Column:Music industry studies senior Phil Cork explains why Mardi Gras isn’t his cup of beads.
Published: Wednesday, February 12, 2014
Updated: Friday, February 14, 2014 15:02
Don’t get me wrong, I love king cake, and I thoroughly enjoy taking an extra week off from school. Mardi Gras itself, though? Not so much these days.
For me, Mardi Gras is incredibly nostalgic. I was born in New Orleans and lived about three miles away from Loyola until I was five, while my grandparents lived on the West Bank until Hurricane Katrina. Throughout my childhood, Mardi Gras was a huge family affair, despite the fact that my family was fairly small. Consisting of just my mom, my aunt and uncle and my grandparents, there weren’t many of us, but we always had a good time. Even after my mom and I moved away, Mardi Gras became one of my favorite times to visit my grandparents.
Every year, my family would all go to my grandfather’s social club, which was directly on many of the parade routes. We spent our days watching the parades, catching beads and eating moonpies with the other families.
When I was nine years old, I even met my first “girlfriend” at Mardi Gras. We had a very stable six-month long distance relationship based on mutual interest in Pokemon and climbing trees, all thanks to meeting at the wonderful celebration of Fat Tuesday. Even today, these memories of making new friends and spending time with my family stand out as some of the most vivid childhood experiences.
Fast-forward to my freshman year at Loyola when I’ve just finished walking to Muses by myself on a school night. For the first few minutes, it was entertaining to people-watch and see the different floats, but I quickly grew bored. I had no desire to catch the beads and I wasn’t hungry for moonpies.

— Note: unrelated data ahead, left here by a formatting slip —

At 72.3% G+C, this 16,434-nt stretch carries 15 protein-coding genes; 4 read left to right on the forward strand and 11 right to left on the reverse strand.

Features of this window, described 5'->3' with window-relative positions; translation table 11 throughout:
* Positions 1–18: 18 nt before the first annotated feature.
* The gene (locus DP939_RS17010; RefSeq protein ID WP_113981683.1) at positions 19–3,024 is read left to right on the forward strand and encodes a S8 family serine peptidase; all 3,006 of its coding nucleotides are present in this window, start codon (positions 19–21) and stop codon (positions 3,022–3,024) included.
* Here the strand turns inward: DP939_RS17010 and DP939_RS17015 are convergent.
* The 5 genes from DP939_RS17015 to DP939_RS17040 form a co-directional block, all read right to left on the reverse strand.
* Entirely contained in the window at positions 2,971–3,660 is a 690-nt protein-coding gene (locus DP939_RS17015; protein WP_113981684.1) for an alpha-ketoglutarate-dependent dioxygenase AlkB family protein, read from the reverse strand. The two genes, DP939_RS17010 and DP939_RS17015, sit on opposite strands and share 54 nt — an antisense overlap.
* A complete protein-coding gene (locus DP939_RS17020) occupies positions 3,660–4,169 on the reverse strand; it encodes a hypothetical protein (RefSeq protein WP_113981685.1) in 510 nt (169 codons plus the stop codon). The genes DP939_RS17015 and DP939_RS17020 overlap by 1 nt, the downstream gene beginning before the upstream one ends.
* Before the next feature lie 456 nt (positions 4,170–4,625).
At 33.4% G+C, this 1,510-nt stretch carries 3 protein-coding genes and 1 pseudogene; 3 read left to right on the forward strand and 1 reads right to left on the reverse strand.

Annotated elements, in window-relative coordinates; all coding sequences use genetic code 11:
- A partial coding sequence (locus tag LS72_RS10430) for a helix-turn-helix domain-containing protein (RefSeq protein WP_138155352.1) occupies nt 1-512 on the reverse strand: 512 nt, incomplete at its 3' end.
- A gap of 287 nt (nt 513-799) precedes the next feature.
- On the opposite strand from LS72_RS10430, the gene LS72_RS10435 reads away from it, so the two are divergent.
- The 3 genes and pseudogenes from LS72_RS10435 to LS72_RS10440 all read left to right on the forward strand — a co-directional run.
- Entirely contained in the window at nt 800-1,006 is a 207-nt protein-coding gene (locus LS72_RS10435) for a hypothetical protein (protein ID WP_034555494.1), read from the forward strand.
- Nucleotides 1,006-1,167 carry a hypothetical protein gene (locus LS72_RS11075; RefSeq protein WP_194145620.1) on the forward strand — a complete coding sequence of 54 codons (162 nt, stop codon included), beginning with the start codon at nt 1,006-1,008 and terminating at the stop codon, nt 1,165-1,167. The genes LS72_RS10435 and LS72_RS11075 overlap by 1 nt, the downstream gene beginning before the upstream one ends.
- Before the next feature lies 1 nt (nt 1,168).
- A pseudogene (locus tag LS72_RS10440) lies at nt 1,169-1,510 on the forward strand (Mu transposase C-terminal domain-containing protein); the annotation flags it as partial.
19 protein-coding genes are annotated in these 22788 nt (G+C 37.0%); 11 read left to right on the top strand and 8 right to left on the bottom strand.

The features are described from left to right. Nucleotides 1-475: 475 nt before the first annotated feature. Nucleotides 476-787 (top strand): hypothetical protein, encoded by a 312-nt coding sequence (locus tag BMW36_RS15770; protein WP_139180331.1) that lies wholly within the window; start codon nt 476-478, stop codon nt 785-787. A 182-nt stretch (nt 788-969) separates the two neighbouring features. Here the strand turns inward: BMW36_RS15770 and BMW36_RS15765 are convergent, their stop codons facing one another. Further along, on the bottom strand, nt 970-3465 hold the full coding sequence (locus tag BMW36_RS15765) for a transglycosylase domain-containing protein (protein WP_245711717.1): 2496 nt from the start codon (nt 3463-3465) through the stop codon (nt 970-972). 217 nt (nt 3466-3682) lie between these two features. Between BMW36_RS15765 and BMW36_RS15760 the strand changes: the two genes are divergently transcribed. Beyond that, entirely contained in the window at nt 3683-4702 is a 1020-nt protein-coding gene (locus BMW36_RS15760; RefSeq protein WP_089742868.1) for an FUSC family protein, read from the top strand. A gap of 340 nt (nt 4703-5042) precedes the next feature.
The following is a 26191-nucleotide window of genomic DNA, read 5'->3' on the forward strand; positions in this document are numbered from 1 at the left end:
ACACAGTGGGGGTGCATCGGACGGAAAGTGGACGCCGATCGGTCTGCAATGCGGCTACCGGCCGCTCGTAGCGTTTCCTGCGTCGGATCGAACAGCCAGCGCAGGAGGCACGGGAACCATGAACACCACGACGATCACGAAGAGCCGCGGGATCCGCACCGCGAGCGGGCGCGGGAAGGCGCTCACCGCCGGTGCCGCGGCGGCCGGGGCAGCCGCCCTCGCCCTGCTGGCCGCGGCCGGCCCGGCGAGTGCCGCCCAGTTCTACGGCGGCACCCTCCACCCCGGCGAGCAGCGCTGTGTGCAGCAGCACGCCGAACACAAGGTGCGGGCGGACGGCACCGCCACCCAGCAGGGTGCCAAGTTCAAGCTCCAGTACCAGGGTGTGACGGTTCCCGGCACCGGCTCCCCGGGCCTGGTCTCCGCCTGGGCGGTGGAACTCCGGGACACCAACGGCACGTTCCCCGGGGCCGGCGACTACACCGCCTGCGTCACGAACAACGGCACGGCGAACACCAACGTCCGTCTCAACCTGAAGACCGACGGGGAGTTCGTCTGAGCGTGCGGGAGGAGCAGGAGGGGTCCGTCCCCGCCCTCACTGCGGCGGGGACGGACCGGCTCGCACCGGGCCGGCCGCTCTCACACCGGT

The whole night seemed very different from my memories. After spending about thirty minutes at the parade, I started the walk back along the streetcar lines. Realizing that night could be a fluke, I later made sure to go to a handful of other parades with a small group of friends. Even so, I could tell that it simply wasn’t for me.
One of the main reasons Mardi Gras hasn’t appealed to me while in college is the fact that I don’t drink. I don’t have anything against it, but it’s simply never interested me. In addition, the introvert in me doesn’t really get psyched about huge crowds unless it’s for a concert or Saints’ game. Since parades are basically a citywide tailgating party, you can hopefully see why a sober introvert wouldn’t be thrilled with the idea.
Instead of participating in the Mardi Gras festivities, I’ve used the extra week off to go home, spend time with my family, travel and visit friends.
Freshman year, I went to see my oldest friend, who was studying at Mississippi State. We spent all week catching up, playing video games and eating junk food, which is basically the core of our fifteen-year friendship.
Sophomore year, I drove to where I grew up in Daphne, Alabama and showed my girlfriend all of my favorite places to get food and hang out.
Junior year, I studied abroad in the U.K.
This year, I’m not sure what I’ll be doing yet. You probably won’t catch me at a parade, but I will definitely still be enjoying the break.
With that said, laissez les bons temps rouler.